From San Francisco to International Disruption
Silicon Valley entrepreneurs Garrett Camp and Travis Kalanick had a big year in 2007. Garrett Camp had completed the sale of StumbleUpon to eBay and Travis Kalanick had sold Red Swoosh to Akamai Technologies. In December 2008, the two found themselves in Paris for the annual LeWeb conference for startups and web entrepreneurs (Kalanick).
“What’s next?” That was the question both were asking themselves. In a blog posting, Travis Kalanick wrote, “Garrett’s big idea was cracking the horrible taxi problem in San Francisco — getting stranded on the streets of San Francisco is familiar territory for any San Franciscan.” The conversation between the two co-founders marked the conceptual founding of Uber.
The initial vision to address the “taxi problem” involved connecting passengers with drivers using mobile technology. Over the next several months, Camp worked with a small team on a prototype for a mobile application. Travis Kalanick joined in 2009 to assist in guiding the initial product launch, which involved building up a network of drivers and refining the business model. In June 2010, 18 months after the founders began discussing the idea in Paris, Uber officially launched in the San Francisco market as a disruptive, mobile technology enabled alternative to the traditional taxi and transportation options available.
Leveraging Mobile Technology
Mobile technology has been a source of disruption in many industries. Prior to the launch of Uber, the taxi industry operated without major threats for decades. Uber leveraged mobile technology to disrupt the long-established taxi industry by offering an alternative that excels in providing convenience for passengers. Since its launch, Uber has continued to enhance the functionality of its mobile application, incorporating the latest in mobile technology to further improve the experience for its users. Using the power of mobile, Uber has been able to offer consumers several distinct advantages, including:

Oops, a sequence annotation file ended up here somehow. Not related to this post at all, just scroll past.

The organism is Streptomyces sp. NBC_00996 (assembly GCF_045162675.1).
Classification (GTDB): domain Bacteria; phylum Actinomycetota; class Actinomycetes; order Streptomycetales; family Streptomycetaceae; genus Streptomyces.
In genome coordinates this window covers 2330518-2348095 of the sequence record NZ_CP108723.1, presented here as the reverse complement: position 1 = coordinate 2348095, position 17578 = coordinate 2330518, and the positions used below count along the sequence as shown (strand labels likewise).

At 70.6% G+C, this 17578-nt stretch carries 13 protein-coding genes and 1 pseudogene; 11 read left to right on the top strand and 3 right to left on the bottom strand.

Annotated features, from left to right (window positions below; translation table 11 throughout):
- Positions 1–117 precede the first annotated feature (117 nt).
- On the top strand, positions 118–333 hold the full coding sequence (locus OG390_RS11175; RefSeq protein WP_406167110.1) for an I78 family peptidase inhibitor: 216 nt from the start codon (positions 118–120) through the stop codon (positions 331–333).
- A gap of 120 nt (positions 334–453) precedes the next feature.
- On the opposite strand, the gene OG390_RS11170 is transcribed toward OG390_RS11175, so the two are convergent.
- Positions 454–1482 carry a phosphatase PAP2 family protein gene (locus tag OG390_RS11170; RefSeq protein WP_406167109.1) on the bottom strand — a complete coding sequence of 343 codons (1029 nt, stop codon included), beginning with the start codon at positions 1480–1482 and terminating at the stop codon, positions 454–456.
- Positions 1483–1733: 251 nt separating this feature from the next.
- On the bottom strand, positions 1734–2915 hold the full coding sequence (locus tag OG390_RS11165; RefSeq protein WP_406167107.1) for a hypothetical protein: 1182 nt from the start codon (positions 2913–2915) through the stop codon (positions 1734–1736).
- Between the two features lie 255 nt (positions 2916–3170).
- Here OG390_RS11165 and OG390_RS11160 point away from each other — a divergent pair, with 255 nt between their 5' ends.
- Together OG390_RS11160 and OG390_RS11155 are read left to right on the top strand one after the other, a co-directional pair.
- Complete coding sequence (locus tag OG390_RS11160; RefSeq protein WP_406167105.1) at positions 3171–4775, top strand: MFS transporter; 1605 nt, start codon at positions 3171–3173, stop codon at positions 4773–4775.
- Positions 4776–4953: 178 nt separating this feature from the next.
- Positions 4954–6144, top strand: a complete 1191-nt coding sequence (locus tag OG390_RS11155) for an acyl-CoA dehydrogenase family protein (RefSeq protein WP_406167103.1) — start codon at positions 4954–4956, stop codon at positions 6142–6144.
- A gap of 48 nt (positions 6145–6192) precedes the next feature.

- Quick and reliable ride booking – GPS and mapping technology
- Transaction convenience and simplicity – Mobile Payments
- Driver Feedback Enables Improved Experience
Quick and Reliable Ride Booking - GPS and Mapping Technology
After downloading the application and setting up an account, users can easily book a ride through the mobile application with a couple of taps. GPS makes the Uber application location aware, which eliminates the need for passengers to manually type in or communicate their current location. Before and after booking a ride, users can view the location of Uber drivers in the area. Sophisticated algorithms, GPS, and mapping technology allow Uber to quickly match passengers with a nearby driver and provide real-time estimates for pickup times.
Transaction Convenience - Mobile Payments
The mobile application was also used to simplify the transaction process. Users attach a credit card to their account as part of the sign-up process, which eliminates the transfer of cash. The transaction is further streamlined by a pricing structure that builds the fare and tip into a single price point. In April 2012, Uber further streamlined the transaction related process by incorporating Card.io technology to simplify sign-up. Card.io allows the Uber application to read credit cards by placing them in front of the phone’s camera, instead of having users manually type in their credit card information (Perez).
Driver Feedback Enables Improved Experience
In addition to offering superior convenience, the Uber mobile application provides functionality for passengers to rate their satisfaction after each trip, as well as offer up any additional feedback. This functionality allows Uber to manage the quality of its drivers, ensure drivers are meeting standards, and manage the customer experience as a whole.
Uber was the first major player in the mobile on-demand transportation space, but new mobile players have been quick to enter to offer customers with additional options when contemplating the question “Who do I contact for a ride?” Among Uber’s most notable new competitors are Lyft, Sidecar, and Flywheel. Lyft and Sidecar each entered the market with peer-to-peer mobile ridesharing applications. All of these companies share a common characteristic in that they provide an alternative to the traditional taxi cab industry, which remains Uber’s primary competition. Among the newer entrants, Uber is the clear leader right now in this space.
|Available Locally, Expanding Globally||Your friend with a car||A better way to get around|
(view updated location list)
|Atlanta, Boston, Chicago, Indianapolis, Los Angeles, Phoenix, San Diego, San Francisco, Seattle, St. Paul, Washington D.C